Compared to pandemic employment shifts in other fields, law enforcement numbers are fairly stable.
Rhode Island Gov. Gina Raimondo seems unlikely to double down on the past four years of economic foolishness at the Commerce Department.
Leasing state toll roads could provide the revenue states need to improve their balance sheets.
The Court has said almost nothing interesting about the Contract Clause this millennium, and in 2018 it continued to apply the Clause loosely.
The decision will make it harder for government employees to abuse and milk the state’s retirement systems.
The family of George Floyd probably won't be able to successfully sue Derek Chauvin in civil court because of qualified immunity, but they will help pay for the killer cop's retirement.
With some investment returns likely falling as far as 15 percent, states are going to face a cumulative pension debt of between $1.5 trillion and $2 trillion by the end of the year.
Our most troubled state enters 2020 having lost residents for six years in a row.
The guiding principle for California policymakers seems to be: Tell everyone what they want to hear—or at least stick to the rosiest scenarios.
Mike Riggs talks with Illinois Policy Institute's Adam Schuster about how to fix the state's pension debt crisis.
Phillip Brailsford was acquitted of murder for a shooting captured on video that subsequently drew national outrage. Now he's getting paid for it.
Last year, CalPERS issued 30,969 pensions checks worth $100,000 or more on an annualized basis—up from about 14,600 six-figure payouts in 2012.
Allison Schrager wants to change the way you take chances.
The laws governing public pensions allow for horrible people to collect government benefits.
One pension-spiking tool can be scaled back now, but the California Rule remains intact.
A candid picture of how investors see the slowly unfolding pension crisis
Why did the pension board go along with the scam? Probably because its members are current officers and retirees.
The Libertarian Party State of the Union: 'Americans deserve better' than 'Republicans and Democrats careen[ing] toward socialism and fascism'
Riverside County Supervisor Jeff Hewitt delivers the L.P.'s prebuttal to tonight's SOTU, while the L.A. Times asks whether Hewitt can "make a fringe party mainstream."
They demanded higher salaries. The real problem: A disconnect between what teachers see in their paychecks and what employers are actually paying them.
Skyrocketing debt and pension obligations make for a tough labor environment.
"We have a legal and moral obligation to provide and deliver on the promises that have been made," says Gov. Matt Bevin, who called the session Monday.
A heavily abused program breaks the limits of what the IRS allows, leaving taxpayers even further on the hook.
Rahm Emanuel wants pot legalization and a casino so the city can grab more taxes for its pension debts.
The L.P.'s biggest 2018 winner wants to tackle California's public sector pension crisis head-on
The Windy City is bleeding population. A commuter tax is most certainly not going to help.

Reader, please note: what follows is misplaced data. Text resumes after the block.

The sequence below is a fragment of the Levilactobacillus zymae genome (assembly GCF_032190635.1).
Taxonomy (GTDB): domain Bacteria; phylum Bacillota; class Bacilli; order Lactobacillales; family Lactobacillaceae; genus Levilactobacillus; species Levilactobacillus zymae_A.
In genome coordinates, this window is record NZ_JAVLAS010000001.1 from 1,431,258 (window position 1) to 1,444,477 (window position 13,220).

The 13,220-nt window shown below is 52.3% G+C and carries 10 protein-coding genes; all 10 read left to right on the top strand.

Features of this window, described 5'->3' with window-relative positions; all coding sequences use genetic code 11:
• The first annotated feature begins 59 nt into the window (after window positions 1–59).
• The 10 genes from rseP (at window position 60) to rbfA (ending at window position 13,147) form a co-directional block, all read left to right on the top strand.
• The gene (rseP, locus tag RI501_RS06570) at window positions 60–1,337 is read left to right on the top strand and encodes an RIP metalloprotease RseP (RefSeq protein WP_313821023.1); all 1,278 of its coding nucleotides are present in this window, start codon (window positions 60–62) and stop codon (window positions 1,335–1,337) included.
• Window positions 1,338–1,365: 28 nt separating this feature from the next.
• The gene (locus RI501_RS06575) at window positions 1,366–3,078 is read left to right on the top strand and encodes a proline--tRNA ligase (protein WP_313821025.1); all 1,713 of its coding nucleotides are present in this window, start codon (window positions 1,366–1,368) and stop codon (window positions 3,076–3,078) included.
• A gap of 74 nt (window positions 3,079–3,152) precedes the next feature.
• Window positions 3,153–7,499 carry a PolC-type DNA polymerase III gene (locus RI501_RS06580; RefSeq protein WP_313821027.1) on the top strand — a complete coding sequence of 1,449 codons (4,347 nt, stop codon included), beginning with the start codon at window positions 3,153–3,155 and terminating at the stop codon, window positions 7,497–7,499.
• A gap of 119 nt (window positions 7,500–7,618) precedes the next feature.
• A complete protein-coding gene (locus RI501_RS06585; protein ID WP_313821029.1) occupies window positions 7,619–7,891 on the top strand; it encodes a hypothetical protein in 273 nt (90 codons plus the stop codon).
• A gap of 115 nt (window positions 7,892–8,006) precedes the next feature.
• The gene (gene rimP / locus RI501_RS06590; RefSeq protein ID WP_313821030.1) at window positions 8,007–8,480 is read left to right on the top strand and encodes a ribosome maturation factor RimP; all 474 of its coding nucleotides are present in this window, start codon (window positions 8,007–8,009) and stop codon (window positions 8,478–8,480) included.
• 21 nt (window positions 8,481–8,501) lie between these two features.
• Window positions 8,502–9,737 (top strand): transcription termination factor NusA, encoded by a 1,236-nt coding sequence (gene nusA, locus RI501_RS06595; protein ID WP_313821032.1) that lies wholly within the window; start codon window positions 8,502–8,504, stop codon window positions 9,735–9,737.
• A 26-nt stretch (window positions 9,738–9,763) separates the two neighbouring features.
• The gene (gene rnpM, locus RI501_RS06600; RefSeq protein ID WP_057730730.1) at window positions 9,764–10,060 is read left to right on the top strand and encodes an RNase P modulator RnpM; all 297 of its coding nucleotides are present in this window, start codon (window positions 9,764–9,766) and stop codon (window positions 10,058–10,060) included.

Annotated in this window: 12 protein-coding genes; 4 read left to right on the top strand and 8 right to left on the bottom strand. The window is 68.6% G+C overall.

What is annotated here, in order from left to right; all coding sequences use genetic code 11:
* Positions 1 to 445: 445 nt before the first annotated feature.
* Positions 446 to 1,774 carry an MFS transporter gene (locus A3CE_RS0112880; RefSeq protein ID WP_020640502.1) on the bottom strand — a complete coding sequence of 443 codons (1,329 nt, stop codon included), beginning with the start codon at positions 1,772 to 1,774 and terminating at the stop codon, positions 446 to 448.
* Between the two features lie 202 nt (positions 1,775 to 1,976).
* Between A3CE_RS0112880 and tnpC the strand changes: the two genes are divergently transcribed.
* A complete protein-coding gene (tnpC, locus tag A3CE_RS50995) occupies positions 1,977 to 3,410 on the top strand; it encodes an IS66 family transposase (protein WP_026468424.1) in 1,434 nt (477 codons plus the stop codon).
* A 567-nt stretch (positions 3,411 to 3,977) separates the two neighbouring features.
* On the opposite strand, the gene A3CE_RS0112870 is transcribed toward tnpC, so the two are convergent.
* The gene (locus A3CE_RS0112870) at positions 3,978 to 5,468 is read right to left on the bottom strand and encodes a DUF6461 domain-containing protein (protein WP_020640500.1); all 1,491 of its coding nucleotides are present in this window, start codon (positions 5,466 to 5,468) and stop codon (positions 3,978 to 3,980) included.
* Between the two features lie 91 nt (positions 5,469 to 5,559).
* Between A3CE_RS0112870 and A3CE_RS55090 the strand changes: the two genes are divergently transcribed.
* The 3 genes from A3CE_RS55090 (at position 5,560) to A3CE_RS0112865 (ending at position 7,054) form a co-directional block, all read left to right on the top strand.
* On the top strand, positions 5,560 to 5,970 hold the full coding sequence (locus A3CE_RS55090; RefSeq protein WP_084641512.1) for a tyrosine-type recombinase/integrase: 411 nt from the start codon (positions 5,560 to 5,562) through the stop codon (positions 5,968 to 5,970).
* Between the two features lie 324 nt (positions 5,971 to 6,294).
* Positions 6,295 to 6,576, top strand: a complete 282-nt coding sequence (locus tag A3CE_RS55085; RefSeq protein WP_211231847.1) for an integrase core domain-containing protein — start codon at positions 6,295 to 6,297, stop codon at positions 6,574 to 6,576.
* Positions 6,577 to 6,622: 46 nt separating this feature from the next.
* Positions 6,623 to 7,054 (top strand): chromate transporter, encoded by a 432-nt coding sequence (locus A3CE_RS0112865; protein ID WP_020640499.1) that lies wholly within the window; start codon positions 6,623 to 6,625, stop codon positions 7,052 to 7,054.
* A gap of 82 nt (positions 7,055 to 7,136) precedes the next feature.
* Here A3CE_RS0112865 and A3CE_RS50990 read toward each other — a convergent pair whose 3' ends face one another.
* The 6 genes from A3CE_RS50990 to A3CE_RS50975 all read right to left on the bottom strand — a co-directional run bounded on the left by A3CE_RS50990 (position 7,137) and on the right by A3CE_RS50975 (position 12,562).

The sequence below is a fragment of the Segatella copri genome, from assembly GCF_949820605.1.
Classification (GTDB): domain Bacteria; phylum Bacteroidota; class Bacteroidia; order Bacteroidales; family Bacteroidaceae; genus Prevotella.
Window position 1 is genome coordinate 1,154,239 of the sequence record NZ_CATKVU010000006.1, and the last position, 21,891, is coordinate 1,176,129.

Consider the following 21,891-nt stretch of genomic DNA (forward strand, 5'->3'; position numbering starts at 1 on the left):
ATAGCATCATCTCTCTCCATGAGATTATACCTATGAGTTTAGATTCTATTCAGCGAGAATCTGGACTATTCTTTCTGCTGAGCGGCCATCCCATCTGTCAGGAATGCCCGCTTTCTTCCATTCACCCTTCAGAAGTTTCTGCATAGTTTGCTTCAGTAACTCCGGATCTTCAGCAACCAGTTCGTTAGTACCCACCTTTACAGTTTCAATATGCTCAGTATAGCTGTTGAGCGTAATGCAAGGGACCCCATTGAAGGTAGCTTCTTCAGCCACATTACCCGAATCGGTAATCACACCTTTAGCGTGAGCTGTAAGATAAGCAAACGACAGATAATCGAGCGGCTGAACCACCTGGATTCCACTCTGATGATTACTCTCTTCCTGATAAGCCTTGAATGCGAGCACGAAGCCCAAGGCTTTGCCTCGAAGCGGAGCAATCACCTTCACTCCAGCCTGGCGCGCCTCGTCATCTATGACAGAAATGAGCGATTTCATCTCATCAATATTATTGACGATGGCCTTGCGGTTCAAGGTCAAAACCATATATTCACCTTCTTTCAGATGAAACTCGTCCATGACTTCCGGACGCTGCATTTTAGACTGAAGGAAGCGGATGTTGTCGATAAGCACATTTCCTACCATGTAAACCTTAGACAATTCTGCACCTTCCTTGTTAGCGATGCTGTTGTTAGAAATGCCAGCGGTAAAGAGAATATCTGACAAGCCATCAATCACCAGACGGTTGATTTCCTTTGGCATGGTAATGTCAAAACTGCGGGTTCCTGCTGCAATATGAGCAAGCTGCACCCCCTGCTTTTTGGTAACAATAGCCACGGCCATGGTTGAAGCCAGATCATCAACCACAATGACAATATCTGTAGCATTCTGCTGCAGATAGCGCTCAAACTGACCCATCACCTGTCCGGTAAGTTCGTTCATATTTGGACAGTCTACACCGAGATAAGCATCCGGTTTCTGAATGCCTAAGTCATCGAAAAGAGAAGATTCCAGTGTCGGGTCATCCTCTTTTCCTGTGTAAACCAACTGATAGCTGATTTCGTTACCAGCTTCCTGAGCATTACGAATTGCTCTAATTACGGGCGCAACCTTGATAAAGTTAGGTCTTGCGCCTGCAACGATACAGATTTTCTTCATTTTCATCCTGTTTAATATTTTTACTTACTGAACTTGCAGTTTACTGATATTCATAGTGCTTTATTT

Lawsuit says California pension agency withholds crucial data.
Public Sector Unions Win Big at the California Supreme Court in Getting San Diego Pension Reforms Overturned
California citizens must now meet and confer with union bosses before qualifying any compensation-related initiatives for the ballot.
Cash-in on a controversial, costly program from city's new top cop.
Rising benefits costs and a bloated administration is putting Los Angeles' schools deep in the red.
A bill would allow some officials retroactive access to potentially 10 years of pension payments. Guess who would be on the hook for it?
Pensions, Administrative Bloat, and the Success of Charter Schools Are Driving the Los Angeles Public School System Towards Insolvency
The school district points fingers at charter schools instead of trying to slim down and compete, a new report says.
But he's leaving office without really addressing the state's massive public retirement problem.
Donn Thompson was paid for more than 9,200 hours of work last year. But there are only 8,760 hours in a year.
A travesty that sheds light on public retirement costs in Florida and around the country
Given the pension funds' fiscal condition, it's hard to understand any serious opposition to these modest measures. But don't hold your breath.
An unreleased analysis of the school district's post-employment benefits shows liabilities climbed from $13.5 billion in 2015 to $14.9 billion in 2017.
Taxpayer contributions to pension plans have doubled in the past decade, but pension debt continues to increase.
Teachers have shut down schools across the state, allegedly to protest pension changes. But those pension reforms are pretty mild.
It's Not Enough to Get Paid for Not Working: These L.A. Police and Firefighters Figured Out How to Double It
Meet the LAPD couple who made a cool $2 million off the city while hanging out at their condo in Cabo San Lucas.
Abraham Lincoln couldn't have dreamed that 21st-century Americans would still be paying for pensions created under him.
Upcoming state supreme court case may be a game-changer if it reverses "California Rule" holding pension promises inviolate.
One of the highest retirement payouts in the state. Pennsylvania is dealing with $70 billion in pension debt.
California's pension fund looks to shift blame and avoid responsibility.
The state has a $135 billion pension debt, but Phil Murphy and Kim Guadagno would rather spend the campaign's final days fighting the culture war.
And seven retirees in Los Angeles pulled down more than $1 million each in retirement benefits last year.